These men openly admit having guns, which they stole from the Ukrainian military bases. “We’ve got guns. All the army property on the Crimean territory is our property,” Pershykov said.
Simferopol-based investigative journalist Sergiy Mokrushin said that Cossacks are now subsidized from Russia, thanks to illegal sources as well as Ukrainian state property expropriated in Crimea.
Apart from Ukrainians, pro-Russian Cossacks have xenophobic attitude towards Jews and especially to Crimean Tatars, their long-standing foes.
On March 1, Denis Kazak, the commander of the Cossack squadron in the Krasnodar region of Russia, wrote on his blog on Echo Moscow that many of his comrades were recruited to Crimea “to protect the Russian-language population against rebellious Crimean Tatars.”
Mustafa Dzhemilev, Crimean Tatar leader and Ukrainian lawmaker, said on March 25 that his community was concerned by “gangs that call themselves Cossacks, self-defense” and who are threatening to “deport Tatars again.”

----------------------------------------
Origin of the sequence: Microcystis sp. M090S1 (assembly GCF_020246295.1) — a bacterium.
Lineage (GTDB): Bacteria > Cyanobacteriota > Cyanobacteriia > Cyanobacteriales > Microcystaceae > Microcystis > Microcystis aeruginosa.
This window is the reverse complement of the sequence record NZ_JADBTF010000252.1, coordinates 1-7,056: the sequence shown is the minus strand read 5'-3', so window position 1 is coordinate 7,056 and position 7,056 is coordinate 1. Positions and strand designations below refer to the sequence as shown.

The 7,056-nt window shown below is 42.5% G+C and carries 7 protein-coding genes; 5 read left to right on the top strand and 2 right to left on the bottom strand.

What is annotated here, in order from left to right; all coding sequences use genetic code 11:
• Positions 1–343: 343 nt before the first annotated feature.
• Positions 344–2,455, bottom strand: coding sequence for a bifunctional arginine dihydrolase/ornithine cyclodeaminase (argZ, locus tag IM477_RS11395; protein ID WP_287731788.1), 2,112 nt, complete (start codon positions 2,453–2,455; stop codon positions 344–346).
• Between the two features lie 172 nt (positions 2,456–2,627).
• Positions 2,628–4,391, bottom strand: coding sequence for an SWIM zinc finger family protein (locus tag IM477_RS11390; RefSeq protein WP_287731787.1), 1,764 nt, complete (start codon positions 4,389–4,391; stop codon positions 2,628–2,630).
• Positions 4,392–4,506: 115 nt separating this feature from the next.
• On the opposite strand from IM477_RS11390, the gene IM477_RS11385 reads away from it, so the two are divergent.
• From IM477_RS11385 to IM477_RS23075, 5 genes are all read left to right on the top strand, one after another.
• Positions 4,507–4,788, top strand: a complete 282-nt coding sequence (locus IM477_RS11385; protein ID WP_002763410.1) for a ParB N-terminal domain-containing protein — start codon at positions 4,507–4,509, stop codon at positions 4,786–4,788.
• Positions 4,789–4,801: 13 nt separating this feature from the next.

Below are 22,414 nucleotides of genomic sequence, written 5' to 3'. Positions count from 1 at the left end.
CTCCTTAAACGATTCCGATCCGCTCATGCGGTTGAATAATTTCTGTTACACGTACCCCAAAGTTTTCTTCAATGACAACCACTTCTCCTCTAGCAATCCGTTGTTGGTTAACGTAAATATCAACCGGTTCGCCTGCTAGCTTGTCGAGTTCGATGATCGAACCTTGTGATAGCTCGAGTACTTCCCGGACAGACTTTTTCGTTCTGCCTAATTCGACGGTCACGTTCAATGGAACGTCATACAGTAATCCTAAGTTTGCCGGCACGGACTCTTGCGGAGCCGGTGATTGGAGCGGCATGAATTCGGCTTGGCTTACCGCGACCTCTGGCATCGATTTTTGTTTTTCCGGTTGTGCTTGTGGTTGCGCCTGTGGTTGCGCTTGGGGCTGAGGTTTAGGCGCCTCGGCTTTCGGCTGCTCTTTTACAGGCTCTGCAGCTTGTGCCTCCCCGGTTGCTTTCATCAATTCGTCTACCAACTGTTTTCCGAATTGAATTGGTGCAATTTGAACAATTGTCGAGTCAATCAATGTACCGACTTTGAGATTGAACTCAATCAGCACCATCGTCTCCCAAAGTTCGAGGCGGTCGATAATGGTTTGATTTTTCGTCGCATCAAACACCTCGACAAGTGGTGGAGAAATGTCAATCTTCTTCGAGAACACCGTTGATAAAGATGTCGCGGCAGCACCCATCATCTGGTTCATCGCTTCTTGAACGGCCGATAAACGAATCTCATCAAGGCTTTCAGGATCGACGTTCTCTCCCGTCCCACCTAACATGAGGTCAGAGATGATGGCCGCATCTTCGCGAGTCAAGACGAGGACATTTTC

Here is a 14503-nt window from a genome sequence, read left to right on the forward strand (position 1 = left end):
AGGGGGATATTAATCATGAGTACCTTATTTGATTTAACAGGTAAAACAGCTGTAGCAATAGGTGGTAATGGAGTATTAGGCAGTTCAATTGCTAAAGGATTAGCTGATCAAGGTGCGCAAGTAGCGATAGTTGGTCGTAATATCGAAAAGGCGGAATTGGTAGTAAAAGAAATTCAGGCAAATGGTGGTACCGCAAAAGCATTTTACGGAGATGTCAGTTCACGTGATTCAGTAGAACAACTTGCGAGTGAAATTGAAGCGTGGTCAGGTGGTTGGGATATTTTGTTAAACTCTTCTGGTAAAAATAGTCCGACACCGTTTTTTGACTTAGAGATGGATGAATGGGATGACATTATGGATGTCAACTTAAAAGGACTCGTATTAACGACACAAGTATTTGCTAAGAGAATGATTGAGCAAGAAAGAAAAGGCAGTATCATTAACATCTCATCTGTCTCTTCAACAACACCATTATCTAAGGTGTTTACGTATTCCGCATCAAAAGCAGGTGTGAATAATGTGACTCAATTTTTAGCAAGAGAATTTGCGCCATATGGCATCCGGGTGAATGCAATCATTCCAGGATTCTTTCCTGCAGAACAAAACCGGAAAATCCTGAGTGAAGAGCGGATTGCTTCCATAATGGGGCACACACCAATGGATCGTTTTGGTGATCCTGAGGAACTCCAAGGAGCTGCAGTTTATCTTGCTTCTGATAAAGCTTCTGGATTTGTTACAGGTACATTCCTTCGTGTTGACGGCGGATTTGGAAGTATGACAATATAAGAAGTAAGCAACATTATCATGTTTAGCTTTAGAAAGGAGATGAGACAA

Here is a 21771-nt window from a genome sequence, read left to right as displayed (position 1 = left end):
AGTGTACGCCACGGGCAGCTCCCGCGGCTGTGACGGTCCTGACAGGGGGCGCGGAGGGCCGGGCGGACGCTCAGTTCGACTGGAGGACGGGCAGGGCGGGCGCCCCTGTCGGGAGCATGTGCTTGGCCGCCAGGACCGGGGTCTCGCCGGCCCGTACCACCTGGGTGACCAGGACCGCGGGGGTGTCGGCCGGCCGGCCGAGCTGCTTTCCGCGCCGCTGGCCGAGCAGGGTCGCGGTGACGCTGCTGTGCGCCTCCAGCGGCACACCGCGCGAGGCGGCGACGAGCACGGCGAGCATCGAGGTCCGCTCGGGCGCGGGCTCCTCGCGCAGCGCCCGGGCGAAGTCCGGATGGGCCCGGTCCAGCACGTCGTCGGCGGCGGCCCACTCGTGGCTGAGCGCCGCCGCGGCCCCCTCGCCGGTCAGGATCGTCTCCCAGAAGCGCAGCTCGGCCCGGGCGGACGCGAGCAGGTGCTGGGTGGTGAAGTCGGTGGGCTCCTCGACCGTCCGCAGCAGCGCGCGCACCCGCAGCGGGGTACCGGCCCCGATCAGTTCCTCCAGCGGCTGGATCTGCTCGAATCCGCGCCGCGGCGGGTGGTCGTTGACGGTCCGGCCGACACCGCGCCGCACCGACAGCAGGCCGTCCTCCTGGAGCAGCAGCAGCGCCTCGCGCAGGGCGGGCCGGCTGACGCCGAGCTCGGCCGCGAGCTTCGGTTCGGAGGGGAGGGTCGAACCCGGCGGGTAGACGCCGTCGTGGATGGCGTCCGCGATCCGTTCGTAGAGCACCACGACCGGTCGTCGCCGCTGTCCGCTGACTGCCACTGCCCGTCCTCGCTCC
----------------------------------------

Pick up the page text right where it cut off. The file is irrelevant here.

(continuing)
Pershykov said Cossacks will have no quarrelw ith Tatars if they agree to live in Crimea on the new terms. “They (Crimean Tatars) got used to permissiveness here. If they want to build a country together with us let them do this, if not – let them get out,” Pershykov said.
Not only Crimean Tatars are concerned with these paramilitary radical Cossack groups. “Whether Crimea becomes part of Russia or remains in Ukraine, the problem of how to deal with these armed bandit groups will remain,” Mokrushin, the Crimean investigative journalist, said.
Editor’s Note: This article has been produced for Kyivpost with support from the project www.mymedia.org.ua, financially supported by the Ministry of Foreign Affairs of Denmark, and implemented by a joint venture between NIRAS and BBC Media Action.The content in this article may not necessarily reflect the views of the Danish government, NIRAS and BBC Action Media.